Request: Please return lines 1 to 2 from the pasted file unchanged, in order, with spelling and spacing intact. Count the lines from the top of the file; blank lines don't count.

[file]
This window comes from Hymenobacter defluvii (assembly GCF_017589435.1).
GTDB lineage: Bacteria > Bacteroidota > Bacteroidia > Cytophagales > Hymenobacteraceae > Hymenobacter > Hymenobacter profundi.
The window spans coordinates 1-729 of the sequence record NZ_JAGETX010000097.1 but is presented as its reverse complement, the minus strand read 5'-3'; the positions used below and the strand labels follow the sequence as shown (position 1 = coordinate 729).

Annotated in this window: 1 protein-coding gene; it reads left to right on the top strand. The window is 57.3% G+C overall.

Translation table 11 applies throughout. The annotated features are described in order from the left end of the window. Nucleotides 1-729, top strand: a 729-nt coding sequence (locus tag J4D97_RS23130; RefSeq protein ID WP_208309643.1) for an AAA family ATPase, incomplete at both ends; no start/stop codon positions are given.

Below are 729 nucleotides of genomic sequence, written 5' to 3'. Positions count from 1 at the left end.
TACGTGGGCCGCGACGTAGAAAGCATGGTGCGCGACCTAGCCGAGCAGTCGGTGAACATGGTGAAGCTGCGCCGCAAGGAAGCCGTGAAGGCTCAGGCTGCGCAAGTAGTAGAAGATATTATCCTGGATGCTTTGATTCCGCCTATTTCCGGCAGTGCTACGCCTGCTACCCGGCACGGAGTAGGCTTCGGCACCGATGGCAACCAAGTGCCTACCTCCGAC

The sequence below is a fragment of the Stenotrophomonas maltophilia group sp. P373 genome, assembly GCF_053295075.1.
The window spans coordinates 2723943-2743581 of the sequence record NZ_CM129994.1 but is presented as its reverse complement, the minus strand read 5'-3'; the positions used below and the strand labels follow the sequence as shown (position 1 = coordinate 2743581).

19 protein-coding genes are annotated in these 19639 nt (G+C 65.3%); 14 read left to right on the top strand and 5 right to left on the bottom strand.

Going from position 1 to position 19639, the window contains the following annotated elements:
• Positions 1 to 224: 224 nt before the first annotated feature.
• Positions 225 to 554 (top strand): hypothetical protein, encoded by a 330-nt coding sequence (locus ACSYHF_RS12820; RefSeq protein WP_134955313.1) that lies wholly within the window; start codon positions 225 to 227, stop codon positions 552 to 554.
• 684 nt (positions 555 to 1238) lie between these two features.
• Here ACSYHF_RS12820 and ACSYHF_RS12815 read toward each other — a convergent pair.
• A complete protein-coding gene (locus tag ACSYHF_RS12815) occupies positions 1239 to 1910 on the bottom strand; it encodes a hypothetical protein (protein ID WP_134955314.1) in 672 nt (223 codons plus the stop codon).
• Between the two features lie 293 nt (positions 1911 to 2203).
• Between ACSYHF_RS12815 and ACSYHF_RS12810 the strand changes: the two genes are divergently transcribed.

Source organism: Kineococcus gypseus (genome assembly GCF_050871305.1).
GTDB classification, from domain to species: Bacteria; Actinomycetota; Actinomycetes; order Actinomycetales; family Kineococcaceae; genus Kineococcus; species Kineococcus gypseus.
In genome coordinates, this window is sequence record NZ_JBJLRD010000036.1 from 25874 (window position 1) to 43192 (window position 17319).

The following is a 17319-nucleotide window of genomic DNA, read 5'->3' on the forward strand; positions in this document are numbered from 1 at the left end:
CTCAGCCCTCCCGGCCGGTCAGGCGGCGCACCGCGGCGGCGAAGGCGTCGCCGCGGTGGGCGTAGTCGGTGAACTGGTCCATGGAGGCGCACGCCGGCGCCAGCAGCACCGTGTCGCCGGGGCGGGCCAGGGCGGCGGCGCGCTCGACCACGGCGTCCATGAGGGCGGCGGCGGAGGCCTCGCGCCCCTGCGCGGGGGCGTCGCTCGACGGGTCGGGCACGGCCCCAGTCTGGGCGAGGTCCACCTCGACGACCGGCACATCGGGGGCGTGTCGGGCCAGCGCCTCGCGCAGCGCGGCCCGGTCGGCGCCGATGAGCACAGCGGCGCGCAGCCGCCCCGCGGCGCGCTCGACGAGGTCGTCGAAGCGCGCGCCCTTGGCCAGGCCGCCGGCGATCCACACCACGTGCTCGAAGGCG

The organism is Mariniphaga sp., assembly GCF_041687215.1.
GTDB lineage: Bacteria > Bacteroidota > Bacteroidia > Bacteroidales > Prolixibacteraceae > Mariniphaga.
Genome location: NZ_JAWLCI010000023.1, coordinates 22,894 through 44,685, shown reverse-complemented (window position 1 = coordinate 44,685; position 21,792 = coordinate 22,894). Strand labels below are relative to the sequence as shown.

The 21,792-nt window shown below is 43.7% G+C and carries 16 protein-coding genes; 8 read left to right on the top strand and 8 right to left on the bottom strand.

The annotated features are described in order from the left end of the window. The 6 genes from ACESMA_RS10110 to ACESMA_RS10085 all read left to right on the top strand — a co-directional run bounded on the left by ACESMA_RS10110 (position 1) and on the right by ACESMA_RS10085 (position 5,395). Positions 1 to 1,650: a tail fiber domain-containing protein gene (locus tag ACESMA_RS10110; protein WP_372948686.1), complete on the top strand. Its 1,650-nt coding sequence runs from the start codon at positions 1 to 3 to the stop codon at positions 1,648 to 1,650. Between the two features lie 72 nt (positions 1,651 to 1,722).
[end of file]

This window comes from Hymenobacter defluvii (assembly GCF_017589435.1).
GTDB lineage: Bacteria > Bacteroidota > Bacteroidia > Cytophagales > Hymenobacteraceae > Hymenobacter > Hymenobacter profundi.